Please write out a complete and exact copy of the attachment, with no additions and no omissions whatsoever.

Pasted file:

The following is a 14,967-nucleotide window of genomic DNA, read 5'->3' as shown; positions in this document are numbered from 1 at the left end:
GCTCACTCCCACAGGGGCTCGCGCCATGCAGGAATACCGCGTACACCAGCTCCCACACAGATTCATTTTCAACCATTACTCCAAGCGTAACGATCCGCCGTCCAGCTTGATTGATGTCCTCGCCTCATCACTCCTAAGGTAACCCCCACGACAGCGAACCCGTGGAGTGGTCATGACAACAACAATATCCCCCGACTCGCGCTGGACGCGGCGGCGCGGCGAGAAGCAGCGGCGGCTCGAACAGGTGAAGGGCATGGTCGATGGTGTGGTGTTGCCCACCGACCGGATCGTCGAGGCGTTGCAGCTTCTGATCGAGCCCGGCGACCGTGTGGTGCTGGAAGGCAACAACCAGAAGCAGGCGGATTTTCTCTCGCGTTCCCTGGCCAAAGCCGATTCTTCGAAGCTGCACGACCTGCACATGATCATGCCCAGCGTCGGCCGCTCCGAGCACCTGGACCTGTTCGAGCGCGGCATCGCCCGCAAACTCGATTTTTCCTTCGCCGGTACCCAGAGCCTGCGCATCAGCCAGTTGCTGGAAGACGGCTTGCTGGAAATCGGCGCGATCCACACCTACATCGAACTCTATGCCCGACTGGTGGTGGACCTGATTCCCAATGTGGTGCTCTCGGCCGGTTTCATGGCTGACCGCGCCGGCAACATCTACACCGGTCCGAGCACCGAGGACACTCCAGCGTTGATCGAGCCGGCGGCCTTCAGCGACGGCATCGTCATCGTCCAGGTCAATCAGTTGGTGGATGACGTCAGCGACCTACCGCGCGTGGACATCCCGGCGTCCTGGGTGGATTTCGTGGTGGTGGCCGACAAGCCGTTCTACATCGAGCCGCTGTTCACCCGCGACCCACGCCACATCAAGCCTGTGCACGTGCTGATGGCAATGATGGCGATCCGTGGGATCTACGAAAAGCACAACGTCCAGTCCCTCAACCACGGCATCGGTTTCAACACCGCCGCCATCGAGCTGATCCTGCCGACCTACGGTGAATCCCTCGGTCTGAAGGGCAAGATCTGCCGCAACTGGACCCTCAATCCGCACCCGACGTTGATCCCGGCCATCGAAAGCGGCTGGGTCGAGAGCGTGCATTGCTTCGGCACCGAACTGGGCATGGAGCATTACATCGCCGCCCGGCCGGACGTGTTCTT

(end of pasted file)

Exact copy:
The following is a 14,967-nucleotide window of genomic DNA, read 5'->3' as shown; positions in this document are numbered from 1 at the left end:
GCTCACTCCCACAGGGGCTCGCGCCATGCAGGAATACCGCGTACACCAGCTCCCACACAGATTCATTTTCAACCATTACTCCAAGCGTAACGATCCGCCGTCCAGCTTGATTGATGTCCTCGCCTCATCACTCCTAAGGTAACCCCCACGACAGCGAACCCGTGGAGTGGTCATGACAACAACAATATCCCCCGACTCGCGCTGGACGCGGCGGCGCGGCGAGAAGCAGCGGCGGCTCGAACAGGTGAAGGGCATGGTCGATGGTGTGGTGTTGCCCACCGACCGGATCGTCGAGGCGTTGCAGCTTCTGATCGAGCCCGGCGACCGTGTGGTGCTGGAAGGCAACAACCAGAAGCAGGCGGATTTTCTCTCGCGTTCCCTGGCCAAAGCCGATTCTTCGAAGCTGCACGACCTGCACATGATCATGCCCAGCGTCGGCCGCTCCGAGCACCTGGACCTGTTCGAGCGCGGCATCGCCCGCAAACTCGATTTTTCCTTCGCCGGTACCCAGAGCCTGCGCATCAGCCAGTTGCTGGAAGACGGCTTGCTGGAAATCGGCGCGATCCACACCTACATCGAACTCTATGCCCGACTGGTGGTGGACCTGATTCCCAATGTGGTGCTCTCGGCCGGTTTCATGGCTGACCGCGCCGGCAACATCTACACCGGTCCGAGCACCGAGGACACTCCAGCGTTGATCGAGCCGGCGGCCTTCAGCGACGGCATCGTCATCGTCCAGGTCAATCAGTTGGTGGATGACGTCAGCGACCTACCGCGCGTGGACATCCCGGCGTCCTGGGTGGATTTCGTGGTGGTGGCCGACAAGCCGTTCTACATCGAGCCGCTGTTCACCCGCGACCCACGCCACATCAAGCCTGTGCACGTGCTGATGGCAATGATGGCGATCCGTGGGATCTACGAAAAGCACAACGTCCAGTCCCTCAACCACGGCATCGGTTTCAACACCGCCGCCATCGAGCTGATCCTGCCGACCTACGGTGAATCCCTCGGTCTGAAGGGCAAGATCTGCCGCAACTGGACCCTCAATCCGCACCCGACGTTGATCCCGGCCATCGAAAGCGGCTGGGTCGAGAGCGTGCATTGCTTCGGCACCGAACTGGGCATGGAGCATTACATCGCCGCCCGGCCGGACGTGTTCTT